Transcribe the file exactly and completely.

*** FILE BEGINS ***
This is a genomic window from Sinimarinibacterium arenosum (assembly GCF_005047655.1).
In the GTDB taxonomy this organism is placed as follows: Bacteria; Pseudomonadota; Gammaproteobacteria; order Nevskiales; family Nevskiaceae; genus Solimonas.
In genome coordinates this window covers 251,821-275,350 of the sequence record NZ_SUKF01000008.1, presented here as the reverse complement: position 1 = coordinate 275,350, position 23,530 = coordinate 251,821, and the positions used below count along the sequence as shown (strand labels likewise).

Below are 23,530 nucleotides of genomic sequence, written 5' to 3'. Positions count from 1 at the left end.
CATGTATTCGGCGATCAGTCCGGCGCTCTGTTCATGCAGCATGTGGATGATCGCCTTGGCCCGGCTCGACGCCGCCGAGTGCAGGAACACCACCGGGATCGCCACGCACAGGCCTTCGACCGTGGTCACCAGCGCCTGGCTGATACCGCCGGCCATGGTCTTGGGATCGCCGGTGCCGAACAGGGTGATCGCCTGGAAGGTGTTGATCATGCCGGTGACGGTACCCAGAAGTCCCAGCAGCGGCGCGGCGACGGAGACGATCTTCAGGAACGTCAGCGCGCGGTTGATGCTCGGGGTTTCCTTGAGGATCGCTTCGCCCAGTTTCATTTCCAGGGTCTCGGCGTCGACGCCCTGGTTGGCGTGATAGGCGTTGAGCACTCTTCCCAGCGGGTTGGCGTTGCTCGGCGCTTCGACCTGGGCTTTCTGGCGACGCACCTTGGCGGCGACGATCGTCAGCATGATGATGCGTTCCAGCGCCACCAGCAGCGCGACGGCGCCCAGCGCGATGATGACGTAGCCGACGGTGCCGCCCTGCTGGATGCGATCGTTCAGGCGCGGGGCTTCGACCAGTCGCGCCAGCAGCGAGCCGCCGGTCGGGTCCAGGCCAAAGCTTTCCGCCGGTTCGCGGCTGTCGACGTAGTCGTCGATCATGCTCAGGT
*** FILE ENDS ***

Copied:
This is a genomic window from Sinimarinibacterium arenosum (assembly GCF_005047655.1).
In the GTDB taxonomy this organism is placed as follows: Bacteria; Pseudomonadota; Gammaproteobacteria; order Nevskiales; family Nevskiaceae; genus Solimonas.
In genome coordinates this window covers 251,821-275,350 of the sequence record NZ_SUKF01000008.1, presented here as the reverse complement: position 1 = coordinate 275,350, position 23,530 = coordinate 251,821, and the positions used below count along the sequence as shown (strand labels likewise).

Below are 23,530 nucleotides of genomic sequence, written 5' to 3'. Positions count from 1 at the left end.
CATGTATTCGGCGATCAGTCCGGCGCTCTGTTCATGCAGCATGTGGATGATCGCCTTGGCCCGGCTCGACGCCGCCGAGTGCAGGAACACCACCGGGATCGCCACGCACAGGCCTTCGACCGTGGTCACCAGCGCCTGGCTGATACCGCCGGCCATGGTCTTGGGATCGCCGGTGCCGAACAGGGTGATCGCCTGGAAGGTGTTGATCATGCCGGTGACGGTACCCAGAAGTCCCAGCAGCGGCGCGGCGACGGAGACGATCTTCAGGAACGTCAGCGCGCGGTTGATGCTCGGGGTTTCCTTGAGGATCGCTTCGCCCAGTTTCATTTCCAGGGTCTCGGCGTCGACGCCCTGGTTGGCGTGATAGGCGTTGAGCACTCTTCCCAGCGGGTTGGCGTTGCTCGGCGCTTCGACCTGGGCTTTCTGGCGACGCACCTTGGCGGCGACGATCGTCAGCATGATGATGCGTTCCAGCGCCACCAGCAGCGCGACGGCGCCCAGCGCGATGATGACGTAGCCGACGGTGCCGCCCTGCTGGATGCGATCGTTCAGGCGCGGGGCTTCGACCAGTCGCGCCAGCAGCGAGCCGCCGGTCGGGTCCAGGCCAAAGCTTTCCGCCGGTTCGCGGCTGTCGACGTAGTCGTCGATCATGCTCAGGT